Good vs. Evil: Exploring Morality Through the Holocaust
Text Set for Night by Elie Wiesel
created by Kellie-Anne Crane
It is of the utmost importance that teachers prepare their students for their futures, whether that includes continuing their education or entering the work force. No matter what path students choose to take, there are certain concepts that all people need to recognize and consider as human beings, like the concept of morality. Everyone is confronted with moral decisions on a daily basis—whether it is a monumental decision, or even something as small as deciding to give the last cookie to your sister or to keep it for yourself. The events of the Holocaust and World War II are incredibly essential to study, not only because these events are our shared history but because of the unbelievable turmoil faced by millions. Teachers must help students to understand the gravity of this time period and work to teach it to students in a way that is both approachable and comprehensive.
By exploring the concept of morality through the Holocaust, students will be educated on what is perhaps the greatest tragedy of mankind and be forced to contemplate the morality of multiple scenarios throughout the holocaust. As upstanding citizens, we would like to think that we do not need to worry about anything like the Holocaust—but the fact remains that it happened less than a century ago. Teachers must help students examine the decisions and events that occurred during this vile period on a personal and real level so that they can gain a deeper understanding of the moral struggle faced during the era. Our youth must be educated on our past, both good and bad, to ensure that a similar situation such as this never arises.
Pledge of Allegiance”
“Empty Chairs at Empty Tables” from Les Misérables
“Hide and Seek” by Imogen Heap
Winston Churchill’s First Speech as Prime Minister on May 13, 1940
President Roosevelt’s Speech to Congress on December 8, 1941
Adolf Hitler’s Speech Declaring War Against the United States on December 11, 1941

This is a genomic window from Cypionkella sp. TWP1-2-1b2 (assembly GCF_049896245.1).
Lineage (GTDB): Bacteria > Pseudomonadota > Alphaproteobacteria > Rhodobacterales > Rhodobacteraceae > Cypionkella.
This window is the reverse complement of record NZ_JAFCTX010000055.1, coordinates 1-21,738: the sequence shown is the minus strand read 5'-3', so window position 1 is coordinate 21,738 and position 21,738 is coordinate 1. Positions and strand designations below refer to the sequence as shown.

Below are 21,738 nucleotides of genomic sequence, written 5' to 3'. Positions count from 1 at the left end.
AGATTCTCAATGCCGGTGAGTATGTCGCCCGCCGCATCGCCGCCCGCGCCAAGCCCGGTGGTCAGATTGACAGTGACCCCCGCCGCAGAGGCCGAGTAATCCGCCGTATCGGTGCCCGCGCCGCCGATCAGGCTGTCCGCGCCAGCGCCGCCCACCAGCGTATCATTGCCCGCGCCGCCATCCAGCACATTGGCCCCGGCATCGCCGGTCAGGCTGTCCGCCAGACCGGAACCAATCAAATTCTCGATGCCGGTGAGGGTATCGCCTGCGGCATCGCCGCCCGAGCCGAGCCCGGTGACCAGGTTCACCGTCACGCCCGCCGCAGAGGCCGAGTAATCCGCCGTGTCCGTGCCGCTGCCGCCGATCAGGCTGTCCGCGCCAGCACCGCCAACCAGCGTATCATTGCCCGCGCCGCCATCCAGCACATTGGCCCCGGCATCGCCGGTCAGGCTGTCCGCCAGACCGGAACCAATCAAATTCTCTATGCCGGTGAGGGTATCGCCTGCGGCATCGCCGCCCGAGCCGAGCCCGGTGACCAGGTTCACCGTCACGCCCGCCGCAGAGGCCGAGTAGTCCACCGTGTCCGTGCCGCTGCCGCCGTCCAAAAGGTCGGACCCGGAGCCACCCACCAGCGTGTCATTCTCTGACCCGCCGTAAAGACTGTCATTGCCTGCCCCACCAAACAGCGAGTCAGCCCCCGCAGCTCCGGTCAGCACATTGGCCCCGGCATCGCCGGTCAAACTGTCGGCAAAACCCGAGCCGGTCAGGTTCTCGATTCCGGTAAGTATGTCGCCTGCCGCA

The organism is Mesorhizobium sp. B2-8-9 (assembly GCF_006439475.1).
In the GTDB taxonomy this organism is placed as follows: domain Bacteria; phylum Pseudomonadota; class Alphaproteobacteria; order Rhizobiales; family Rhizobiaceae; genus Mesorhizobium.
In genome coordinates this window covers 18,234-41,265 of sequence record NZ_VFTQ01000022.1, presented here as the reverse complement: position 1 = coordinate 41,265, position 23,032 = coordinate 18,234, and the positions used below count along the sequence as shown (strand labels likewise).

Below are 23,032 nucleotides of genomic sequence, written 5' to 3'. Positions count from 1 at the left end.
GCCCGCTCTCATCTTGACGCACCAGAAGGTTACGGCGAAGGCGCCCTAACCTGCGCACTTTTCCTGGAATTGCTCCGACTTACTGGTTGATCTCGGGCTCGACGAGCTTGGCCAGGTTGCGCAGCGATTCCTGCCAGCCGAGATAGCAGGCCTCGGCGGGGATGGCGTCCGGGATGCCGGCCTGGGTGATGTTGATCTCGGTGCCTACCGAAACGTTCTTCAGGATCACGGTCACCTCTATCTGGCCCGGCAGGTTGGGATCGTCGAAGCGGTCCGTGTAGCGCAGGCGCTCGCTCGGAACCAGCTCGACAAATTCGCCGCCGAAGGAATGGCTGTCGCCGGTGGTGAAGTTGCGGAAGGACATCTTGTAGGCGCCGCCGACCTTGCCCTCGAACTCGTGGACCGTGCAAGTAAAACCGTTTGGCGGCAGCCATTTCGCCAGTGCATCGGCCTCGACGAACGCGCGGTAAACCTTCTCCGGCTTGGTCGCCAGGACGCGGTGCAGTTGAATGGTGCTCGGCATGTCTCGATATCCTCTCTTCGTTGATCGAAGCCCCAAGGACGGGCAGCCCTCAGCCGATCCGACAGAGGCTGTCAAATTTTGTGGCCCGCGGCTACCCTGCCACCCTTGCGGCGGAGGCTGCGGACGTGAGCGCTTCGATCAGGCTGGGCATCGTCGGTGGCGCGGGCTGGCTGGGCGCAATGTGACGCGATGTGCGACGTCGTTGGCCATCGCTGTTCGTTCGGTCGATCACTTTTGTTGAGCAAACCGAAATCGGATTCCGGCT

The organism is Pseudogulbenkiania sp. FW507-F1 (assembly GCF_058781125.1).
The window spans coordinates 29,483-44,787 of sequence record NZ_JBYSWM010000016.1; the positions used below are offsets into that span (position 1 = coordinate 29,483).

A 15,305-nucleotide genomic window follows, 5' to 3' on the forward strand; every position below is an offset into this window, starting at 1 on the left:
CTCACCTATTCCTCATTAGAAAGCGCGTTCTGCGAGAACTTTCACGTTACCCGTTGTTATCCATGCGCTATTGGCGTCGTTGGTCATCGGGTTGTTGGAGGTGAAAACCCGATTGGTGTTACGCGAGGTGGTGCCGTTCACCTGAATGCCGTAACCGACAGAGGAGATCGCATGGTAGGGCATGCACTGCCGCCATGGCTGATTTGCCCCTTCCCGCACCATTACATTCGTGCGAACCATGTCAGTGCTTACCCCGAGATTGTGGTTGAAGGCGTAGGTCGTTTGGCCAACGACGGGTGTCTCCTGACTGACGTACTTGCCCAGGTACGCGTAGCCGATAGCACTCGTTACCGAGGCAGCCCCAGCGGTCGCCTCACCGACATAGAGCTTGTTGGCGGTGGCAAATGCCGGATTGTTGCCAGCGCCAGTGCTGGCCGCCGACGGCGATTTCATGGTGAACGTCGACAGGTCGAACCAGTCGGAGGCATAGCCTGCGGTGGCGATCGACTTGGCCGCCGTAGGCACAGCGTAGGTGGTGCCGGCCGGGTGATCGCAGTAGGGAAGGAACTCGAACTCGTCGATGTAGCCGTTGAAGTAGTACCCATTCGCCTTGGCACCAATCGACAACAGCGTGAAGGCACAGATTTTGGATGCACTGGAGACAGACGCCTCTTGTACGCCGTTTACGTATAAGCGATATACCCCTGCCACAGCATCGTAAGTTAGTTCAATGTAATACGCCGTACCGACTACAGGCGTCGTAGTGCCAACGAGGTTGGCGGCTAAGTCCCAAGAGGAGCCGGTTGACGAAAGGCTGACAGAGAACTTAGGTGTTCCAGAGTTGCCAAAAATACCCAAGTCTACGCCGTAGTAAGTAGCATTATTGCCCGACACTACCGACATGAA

Pope John Paul II’s Speech at Israel’s Holocaust Museum March 23, 2000
“The Creed of a Holocaust Survivor” by Alexander Kimel
“The Action in the Ghetto of Rohatyn, March 1942” by Alexander Kimel
Timeline from 1918-2000
Viktor Frankl: Why Believe in Others TED Talk
“Oprah and Elie Weisel at Auschwitz” (1:20- 6:05)
“Man that saved hundreds of children from the Holocaust surprised by them decades later”
“Ghettos Under Nazis” by Susan D. Glazer
“Baking Saved this Man during the Holocaust, and Is Still His Livelihood” by John M. Glionna
“3 Famous Moral Dilemmas That Will Really Make You Think” by Lenna Son
“German Woman, 91, is Charged with 260,000 Counts of Accessory to murder as Prosecutors Accuse Her of Being a Nazi SS Radio Operator Who Served in Auschwitz”
- Are there tenets of morality that are universal?
- Can a person’s sense of morality be altered by their situation or surroundings?
- Did the conditions of the holocaust change people’s morals? How so?
- Are there good and bad people?
- What can we learn from the tragedy of the Holocaust?
- Consider one of the famous moral dilemmas we have discussed. What do you believe is the right answer in this context? Why
- What makes someone a good person? A bad person? Are there clear binaries between the two?
- Choose a text (novel, story, video, song, etc.) from class that has helped to give you a better understanding of the holocaust. What did you learn from this text? Why is it important?
- Choose a quote or passage from Night. What does this scene say about morality?
- Is there any moral(s) that you find to be universal, as in followed and accepted by everyone? What is it and why is it so widely accepted? If not, explain why you think there is no universal set of morals.
A special thanks to Kellie-Anne for this inspiring text set! We think this text set would be useful for many anchor texts! What do you think?